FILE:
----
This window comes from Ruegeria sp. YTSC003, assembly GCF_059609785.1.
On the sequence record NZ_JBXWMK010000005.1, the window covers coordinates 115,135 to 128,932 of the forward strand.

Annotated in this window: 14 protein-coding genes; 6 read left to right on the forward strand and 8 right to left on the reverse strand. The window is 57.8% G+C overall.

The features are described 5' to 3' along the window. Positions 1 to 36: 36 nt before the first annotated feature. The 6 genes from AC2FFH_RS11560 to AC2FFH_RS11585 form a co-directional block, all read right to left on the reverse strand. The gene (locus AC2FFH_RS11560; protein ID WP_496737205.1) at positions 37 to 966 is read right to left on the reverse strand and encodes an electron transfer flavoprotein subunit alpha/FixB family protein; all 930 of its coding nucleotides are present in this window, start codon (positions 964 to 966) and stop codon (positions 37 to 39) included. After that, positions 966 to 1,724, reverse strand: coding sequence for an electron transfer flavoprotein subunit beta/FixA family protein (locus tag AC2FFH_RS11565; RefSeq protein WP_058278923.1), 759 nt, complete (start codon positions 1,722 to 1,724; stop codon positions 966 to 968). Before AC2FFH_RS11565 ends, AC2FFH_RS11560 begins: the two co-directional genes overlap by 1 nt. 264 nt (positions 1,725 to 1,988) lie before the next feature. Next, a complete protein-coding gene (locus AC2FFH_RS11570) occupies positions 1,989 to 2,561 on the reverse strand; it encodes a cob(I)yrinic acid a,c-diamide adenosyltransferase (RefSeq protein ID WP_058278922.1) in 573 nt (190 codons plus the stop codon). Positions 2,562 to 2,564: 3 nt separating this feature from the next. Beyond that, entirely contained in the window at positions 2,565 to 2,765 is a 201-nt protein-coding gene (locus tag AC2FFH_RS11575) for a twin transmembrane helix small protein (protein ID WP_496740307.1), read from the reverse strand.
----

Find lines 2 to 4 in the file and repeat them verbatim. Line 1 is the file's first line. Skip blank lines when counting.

On the sequence record NZ_JBXWMK010000005.1, the window covers coordinates 115,135 to 128,932 of the forward strand.

Annotated in this window: 14 protein-coding genes; 6 read left to right on the forward strand and 8 right to left on the reverse strand. The window is 57.8% G+C overall.

The features are described 5' to 3' along the window. Positions 1 to 36: 36 nt before the first annotated feature. The 6 genes from AC2FFH_RS11560 to AC2FFH_RS11585 form a co-directional block, all read right to left on the reverse strand. The gene (locus AC2FFH_RS11560; protein ID WP_496737205.1) at positions 37 to 966 is read right to left on the reverse strand and encodes an electron transfer flavoprotein subunit alpha/FixB family protein; all 930 of its coding nucleotides are present in this window, start codon (positions 964 to 966) and stop codon (positions 37 to 39) included. After that, positions 966 to 1,724, reverse strand: coding sequence for an electron transfer flavoprotein subunit beta/FixA family protein (locus tag AC2FFH_RS11565; RefSeq protein WP_058278923.1), 759 nt, complete (start codon positions 1,722 to 1,724; stop codon positions 966 to 968). Before AC2FFH_RS11565 ends, AC2FFH_RS11560 begins: the two co-directional genes overlap by 1 nt. 264 nt (positions 1,725 to 1,988) lie before the next feature. Next, a complete protein-coding gene (locus AC2FFH_RS11570) occupies positions 1,989 to 2,561 on the reverse strand; it encodes a cob(I)yrinic acid a,c-diamide adenosyltransferase (RefSeq protein ID WP_058278922.1) in 573 nt (190 codons plus the stop codon). Positions 2,562 to 2,564: 3 nt separating this feature from the next. Beyond that, entirely contained in the window at positions 2,565 to 2,765 is a 201-nt protein-coding gene (locus tag AC2FFH_RS11575) for a twin transmembrane helix small protein (protein ID WP_496740307.1), read from the reverse strand.